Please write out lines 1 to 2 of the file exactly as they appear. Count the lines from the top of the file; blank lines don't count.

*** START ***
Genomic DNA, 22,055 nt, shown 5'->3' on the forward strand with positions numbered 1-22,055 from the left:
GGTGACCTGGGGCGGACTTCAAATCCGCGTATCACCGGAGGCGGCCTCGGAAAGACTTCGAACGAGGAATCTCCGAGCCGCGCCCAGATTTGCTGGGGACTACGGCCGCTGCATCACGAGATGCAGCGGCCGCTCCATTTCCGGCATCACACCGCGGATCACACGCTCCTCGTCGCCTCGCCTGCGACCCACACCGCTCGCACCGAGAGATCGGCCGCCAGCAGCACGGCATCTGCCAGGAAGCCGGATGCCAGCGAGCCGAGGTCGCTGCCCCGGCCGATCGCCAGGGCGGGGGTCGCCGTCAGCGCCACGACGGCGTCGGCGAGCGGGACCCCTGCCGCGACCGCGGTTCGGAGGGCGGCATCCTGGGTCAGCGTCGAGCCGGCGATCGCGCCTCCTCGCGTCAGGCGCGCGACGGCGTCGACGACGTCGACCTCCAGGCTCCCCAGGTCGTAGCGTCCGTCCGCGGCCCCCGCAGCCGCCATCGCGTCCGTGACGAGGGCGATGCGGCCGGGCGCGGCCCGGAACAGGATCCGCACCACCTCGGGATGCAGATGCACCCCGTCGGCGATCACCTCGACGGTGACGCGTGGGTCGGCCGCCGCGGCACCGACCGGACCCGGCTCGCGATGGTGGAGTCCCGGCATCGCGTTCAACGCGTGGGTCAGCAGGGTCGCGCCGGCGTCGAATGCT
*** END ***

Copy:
Genomic DNA, 22,055 nt, shown 5'->3' on the forward strand with positions numbered 1-22,055 from the left:
GGTGACCTGGGGCGGACTTCAAATCCGCGTATCACCGGAGGCGGCCTCGGAAAGACTTCGAACGAGGAATCTCCGAGCCGCGCCCAGATTTGCTGGGGACTACGGCCGCTGCATCACGAGATGCAGCGGCCGCTCCATTTCCGGCATCACACCGCGGATCACACGCTCCTCGTCGCCTCGCCTGCGACCCACACCGCTCGCACCGAGAGATCGGCCGCCAGCAGCACGGCATCTGCCAGGAAGCCGGATGCCAGCGAGCCGAGGTCGCTGCCCCGGCCGATCGCCAGGGCGGGGGTCGCCGTCAGCGCCACGACGGCGTCGGCGAGCGGGACCCCTGCCGCGACCGCGGTTCGGAGGGCGGCATCCTGGGTCAGCGTCGAGCCGGCGATCGCGCCTCCTCGCGTCAGGCGCGCGACGGCGTCGACGACGTCGACCTCCAGGCTCCCCAGGTCGTAGCGTCCGTCCGCGGCCCCCGCAGCCGCCATCGCGTCCGTGACGAGGGCGATGCGGCCGGGCGCGGCCCGGAACAGGATCCGCACCACCTCGGGATGCAGATGCACCCCGTCGGCGATCACCTCGACGGTGACGCGTGGGTCGGCCGCCGCGGCACCGACCGGACCCGGCTCGCGATGGTGGAGTCCCGGCATCGCGTTCAACGCGTGGGTCAGCAGGGTCGCGCCGGCGTCGAATGCT